World’s largest collection of engineered human cell lines available
30 August 2013
Austrian biotechnology company Haplogen and the Center for
Molecular Medicine (CeMM) of the Austrian Academy of Sciences have
announced that they are making available their large collection of
human cell lines that are deficient for single genes.
They have built the collection over the past three years as part
of a public-private partnership partnership. Haplogen will
distribute requested cell lines to the research community.
The collection and the technological advances that enabled its
development were published in Nature Methods  on August
25. It currently includes cell line clones covering 3,000 different
human genes, which represents about one third of all the genes that
are active in these cells. The collection will continue to expand
until all the genes have been targeted.
Although cell lines of human origin have been around for many
years, they are all vastly different from each other, making them
very difficult to control when performing genetic experiments,
thereby limiting their use particularly for drug discovery efforts
and discovering the function of genes. This new collection
circumvents this problem by providing individual gene mutations in
an otherwise identical genetic background.
Prof. Giulio Superti-Furga, Director of the CeMM who initiated
this project said, “This collection will fuel research in molecular
medicine where the vast majority of human genes remain poorly
understood and await functional characterization. Obtaining human
cells where an individual gene is inactivated has so far been
difficult and very tedious. With this largest human cell line
collection available to date we expect to drive countless scientific
discoveries in the research community."
“The creation of those precise mutants has become possible by the
use of a haploid cell line. Destroying a single gene in haploid
cells will immediately cause a detectable change — in contrast to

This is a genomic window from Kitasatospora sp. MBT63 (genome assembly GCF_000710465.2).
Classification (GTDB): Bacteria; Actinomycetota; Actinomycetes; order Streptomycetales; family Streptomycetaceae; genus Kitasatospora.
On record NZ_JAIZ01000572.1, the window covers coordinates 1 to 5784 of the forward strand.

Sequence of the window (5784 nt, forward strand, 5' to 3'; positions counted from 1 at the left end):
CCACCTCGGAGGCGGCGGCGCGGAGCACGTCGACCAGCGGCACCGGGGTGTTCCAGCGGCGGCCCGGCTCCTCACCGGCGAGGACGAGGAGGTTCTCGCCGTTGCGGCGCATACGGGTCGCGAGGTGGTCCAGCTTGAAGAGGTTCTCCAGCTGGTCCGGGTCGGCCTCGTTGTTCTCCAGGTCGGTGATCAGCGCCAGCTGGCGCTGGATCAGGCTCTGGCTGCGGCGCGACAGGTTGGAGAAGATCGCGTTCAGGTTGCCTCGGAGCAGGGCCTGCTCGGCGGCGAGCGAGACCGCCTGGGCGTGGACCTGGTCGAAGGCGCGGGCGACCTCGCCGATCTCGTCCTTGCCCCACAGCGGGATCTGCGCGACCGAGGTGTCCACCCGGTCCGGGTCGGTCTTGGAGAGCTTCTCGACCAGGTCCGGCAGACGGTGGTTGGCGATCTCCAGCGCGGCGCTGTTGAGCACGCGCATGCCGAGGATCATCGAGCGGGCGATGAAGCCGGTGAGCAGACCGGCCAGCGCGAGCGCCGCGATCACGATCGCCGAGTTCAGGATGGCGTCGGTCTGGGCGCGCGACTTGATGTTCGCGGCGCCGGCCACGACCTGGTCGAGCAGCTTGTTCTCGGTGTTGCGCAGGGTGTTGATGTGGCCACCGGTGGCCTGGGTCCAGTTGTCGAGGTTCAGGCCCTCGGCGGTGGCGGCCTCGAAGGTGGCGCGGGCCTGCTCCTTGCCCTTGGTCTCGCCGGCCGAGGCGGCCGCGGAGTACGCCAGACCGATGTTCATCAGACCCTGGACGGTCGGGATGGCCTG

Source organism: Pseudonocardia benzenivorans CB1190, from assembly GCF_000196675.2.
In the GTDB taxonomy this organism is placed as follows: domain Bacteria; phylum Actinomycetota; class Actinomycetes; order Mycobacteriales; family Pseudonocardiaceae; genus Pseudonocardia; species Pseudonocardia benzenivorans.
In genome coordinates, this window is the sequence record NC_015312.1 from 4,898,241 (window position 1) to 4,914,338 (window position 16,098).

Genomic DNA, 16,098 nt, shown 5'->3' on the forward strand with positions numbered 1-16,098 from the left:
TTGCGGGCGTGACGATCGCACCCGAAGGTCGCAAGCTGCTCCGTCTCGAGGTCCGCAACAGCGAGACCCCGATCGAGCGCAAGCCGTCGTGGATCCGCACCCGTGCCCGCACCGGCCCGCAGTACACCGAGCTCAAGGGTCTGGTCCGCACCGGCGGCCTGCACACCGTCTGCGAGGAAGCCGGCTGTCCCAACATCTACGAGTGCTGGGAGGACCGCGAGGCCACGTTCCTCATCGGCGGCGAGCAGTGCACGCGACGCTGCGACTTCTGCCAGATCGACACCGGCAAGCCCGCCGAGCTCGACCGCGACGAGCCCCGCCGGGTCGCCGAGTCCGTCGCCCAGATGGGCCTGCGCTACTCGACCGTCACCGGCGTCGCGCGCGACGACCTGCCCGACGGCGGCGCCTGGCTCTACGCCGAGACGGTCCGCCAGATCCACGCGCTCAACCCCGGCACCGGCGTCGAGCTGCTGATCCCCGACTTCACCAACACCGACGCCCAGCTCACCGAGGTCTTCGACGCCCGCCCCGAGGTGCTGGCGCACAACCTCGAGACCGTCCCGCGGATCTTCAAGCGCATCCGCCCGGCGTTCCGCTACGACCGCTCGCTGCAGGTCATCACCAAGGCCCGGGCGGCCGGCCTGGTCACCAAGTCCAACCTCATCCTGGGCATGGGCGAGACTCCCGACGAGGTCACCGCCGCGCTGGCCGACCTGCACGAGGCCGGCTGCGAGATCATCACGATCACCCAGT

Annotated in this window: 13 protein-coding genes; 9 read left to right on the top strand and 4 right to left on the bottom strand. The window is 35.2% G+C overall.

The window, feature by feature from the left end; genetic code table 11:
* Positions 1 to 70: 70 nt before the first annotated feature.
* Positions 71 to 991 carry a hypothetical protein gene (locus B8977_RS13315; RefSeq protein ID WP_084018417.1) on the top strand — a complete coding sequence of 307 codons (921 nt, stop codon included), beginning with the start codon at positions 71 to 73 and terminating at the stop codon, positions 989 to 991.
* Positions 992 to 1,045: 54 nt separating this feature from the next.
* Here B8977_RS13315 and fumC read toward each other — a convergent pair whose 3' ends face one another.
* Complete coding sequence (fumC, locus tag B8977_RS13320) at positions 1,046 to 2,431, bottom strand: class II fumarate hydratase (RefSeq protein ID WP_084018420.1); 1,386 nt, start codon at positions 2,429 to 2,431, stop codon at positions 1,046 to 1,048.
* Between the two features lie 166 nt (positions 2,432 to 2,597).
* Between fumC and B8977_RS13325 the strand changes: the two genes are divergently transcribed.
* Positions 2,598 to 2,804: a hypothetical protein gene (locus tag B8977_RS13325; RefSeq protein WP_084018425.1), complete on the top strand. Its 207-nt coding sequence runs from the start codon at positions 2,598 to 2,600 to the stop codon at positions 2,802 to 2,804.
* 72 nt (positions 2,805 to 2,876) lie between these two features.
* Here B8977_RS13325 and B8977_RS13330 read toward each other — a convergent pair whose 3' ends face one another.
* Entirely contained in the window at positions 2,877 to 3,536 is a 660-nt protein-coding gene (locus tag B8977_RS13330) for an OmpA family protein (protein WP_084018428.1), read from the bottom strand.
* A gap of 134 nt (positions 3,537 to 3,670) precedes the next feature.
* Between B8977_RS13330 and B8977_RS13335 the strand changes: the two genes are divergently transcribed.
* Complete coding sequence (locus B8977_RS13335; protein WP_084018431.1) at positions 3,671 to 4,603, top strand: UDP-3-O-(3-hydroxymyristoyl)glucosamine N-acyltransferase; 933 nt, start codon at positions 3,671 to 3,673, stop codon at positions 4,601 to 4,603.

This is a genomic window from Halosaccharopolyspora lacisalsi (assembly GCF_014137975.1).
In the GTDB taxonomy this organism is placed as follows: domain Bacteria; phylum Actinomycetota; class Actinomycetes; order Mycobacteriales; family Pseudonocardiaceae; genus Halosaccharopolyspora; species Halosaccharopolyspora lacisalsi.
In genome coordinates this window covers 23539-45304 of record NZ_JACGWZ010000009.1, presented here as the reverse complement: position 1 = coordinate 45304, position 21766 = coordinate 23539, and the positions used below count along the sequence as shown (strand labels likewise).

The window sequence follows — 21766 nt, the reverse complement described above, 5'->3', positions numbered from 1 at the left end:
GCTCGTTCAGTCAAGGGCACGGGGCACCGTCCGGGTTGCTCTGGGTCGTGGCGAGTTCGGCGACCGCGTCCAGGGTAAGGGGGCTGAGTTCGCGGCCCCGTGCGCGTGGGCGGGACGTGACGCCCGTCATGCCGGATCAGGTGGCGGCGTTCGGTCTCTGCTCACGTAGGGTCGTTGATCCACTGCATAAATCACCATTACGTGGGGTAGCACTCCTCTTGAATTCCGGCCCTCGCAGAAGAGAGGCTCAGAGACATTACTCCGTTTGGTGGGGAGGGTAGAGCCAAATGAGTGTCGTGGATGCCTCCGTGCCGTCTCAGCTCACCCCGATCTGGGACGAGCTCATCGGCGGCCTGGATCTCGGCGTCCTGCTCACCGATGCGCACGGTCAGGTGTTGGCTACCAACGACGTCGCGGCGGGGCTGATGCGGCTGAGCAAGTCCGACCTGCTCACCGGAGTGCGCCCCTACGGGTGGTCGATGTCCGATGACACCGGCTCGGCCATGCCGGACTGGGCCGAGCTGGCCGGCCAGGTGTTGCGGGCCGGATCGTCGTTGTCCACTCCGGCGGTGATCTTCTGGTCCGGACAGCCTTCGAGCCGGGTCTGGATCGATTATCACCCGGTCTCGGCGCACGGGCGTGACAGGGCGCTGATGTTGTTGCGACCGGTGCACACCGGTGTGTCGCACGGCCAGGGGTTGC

our natural cells that always bear two copies of each gene,”
explains Thijn Brummelkamp, the inventor of the haploid genetics
technology in human cells that was used to create this collection,
and founder of Haplogen.
Georg Casari, CEO of Haplogen: “In this publication we show that
these cell lines really behave as if only the gene of choice is no
longer present. We have taken great care to document that the gene
products are gone and that those clones have new properties as
compared to the parental, unmodified cell line. We are excited to
provide and distribute this resource to researchers world-wide and
contribute to the advancement of medical research. Our goal is to
eventually obtain mutant cell lines for every human gene.”
He continued, "At Haplogen we use this collection as an
indispensable component in our research and development of antiviral
medications for treating a wide range of harmful infectious
diseases. This partnership of academic research at CeMM and private
investment by the company has made it possible to finance this
collection and build a resource to the benefit beyond the two
institutions for scientists all over the world.”
1. Bürckstümmer T, et al. A reversible
gene trap collection empowers haploid genetics in human cells. Nat
Methods. 2013 Aug 25. doi: doi:10.1038/nmeth.2609.